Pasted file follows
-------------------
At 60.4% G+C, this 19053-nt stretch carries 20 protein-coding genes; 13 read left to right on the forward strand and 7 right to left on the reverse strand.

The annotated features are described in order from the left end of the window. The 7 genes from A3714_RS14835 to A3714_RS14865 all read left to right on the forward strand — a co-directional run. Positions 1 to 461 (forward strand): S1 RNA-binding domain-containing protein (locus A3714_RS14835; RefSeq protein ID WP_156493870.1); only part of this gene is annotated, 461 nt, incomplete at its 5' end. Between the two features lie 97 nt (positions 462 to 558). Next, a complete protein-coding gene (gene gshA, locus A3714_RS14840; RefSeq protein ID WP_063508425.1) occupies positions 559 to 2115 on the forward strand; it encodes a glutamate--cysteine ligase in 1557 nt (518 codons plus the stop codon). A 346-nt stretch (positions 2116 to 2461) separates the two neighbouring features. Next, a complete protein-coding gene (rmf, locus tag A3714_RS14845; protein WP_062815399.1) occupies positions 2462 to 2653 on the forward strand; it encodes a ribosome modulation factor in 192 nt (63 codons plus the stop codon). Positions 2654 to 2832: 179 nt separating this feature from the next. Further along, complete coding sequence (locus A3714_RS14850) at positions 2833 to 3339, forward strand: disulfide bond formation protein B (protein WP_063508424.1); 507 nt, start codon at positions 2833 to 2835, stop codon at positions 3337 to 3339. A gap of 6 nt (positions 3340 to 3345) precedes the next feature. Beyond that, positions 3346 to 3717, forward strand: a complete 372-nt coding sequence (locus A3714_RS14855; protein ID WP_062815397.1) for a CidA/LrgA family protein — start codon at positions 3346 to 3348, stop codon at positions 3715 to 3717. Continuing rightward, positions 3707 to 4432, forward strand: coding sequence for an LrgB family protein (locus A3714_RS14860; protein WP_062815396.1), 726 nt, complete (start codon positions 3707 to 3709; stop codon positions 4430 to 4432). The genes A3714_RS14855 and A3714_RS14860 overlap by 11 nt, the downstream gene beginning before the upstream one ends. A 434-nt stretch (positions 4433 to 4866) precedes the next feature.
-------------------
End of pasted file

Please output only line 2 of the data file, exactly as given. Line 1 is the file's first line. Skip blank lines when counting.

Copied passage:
The annotated features are described in order from the left end of the window. The 7 genes from A3714_RS14835 to A3714_RS14865 all read left to right on the forward strand — a co-directional run. Positions 1 to 461 (forward strand): S1 RNA-binding domain-containing protein (locus A3714_RS14835; RefSeq protein ID WP_156493870.1); only part of this gene is annotated, 461 nt, incomplete at its 5' end. Between the two features lie 97 nt (positions 462 to 558). Next, a complete protein-coding gene (gene gshA, locus A3714_RS14840; RefSeq protein ID WP_063508425.1) occupies positions 559 to 2115 on the forward strand; it encodes a glutamate--cysteine ligase in 1557 nt (518 codons plus the stop codon). A 346-nt stretch (positions 2116 to 2461) separates the two neighbouring features. Next, a complete protein-coding gene (rmf, locus tag A3714_RS14845; protein WP_062815399.1) occupies positions 2462 to 2653 on the forward strand; it encodes a ribosome modulation factor in 192 nt (63 codons plus the stop codon). Positions 2654 to 2832: 179 nt separating this feature from the next. Further along, complete coding sequence (locus A3714_RS14850) at positions 2833 to 3339, forward strand: disulfide bond formation protein B (protein WP_063508424.1); 507 nt, start codon at positions 2833 to 2835, stop codon at positions 3337 to 3339. A gap of 6 nt (positions 3340 to 3345) precedes the next feature. Beyond that, positions 3346 to 3717, forward strand: a complete 372-nt coding sequence (locus A3714_RS14855; protein ID WP_062815397.1) for a CidA/LrgA family protein — start codon at positions 3346 to 3348, stop codon at positions 3715 to 3717. Continuing rightward, positions 3707 to 4432, forward strand: coding sequence for an LrgB family protein (locus A3714_RS14860; protein WP_062815396.1), 726 nt, complete (start codon positions 3707 to 3709; stop codon positions 4430 to 4432). The genes A3714_RS14855 and A3714_RS14860 overlap by 11 nt, the downstream gene beginning before the upstream one ends. A 434-nt stretch (positions 4433 to 4866) precedes the next feature.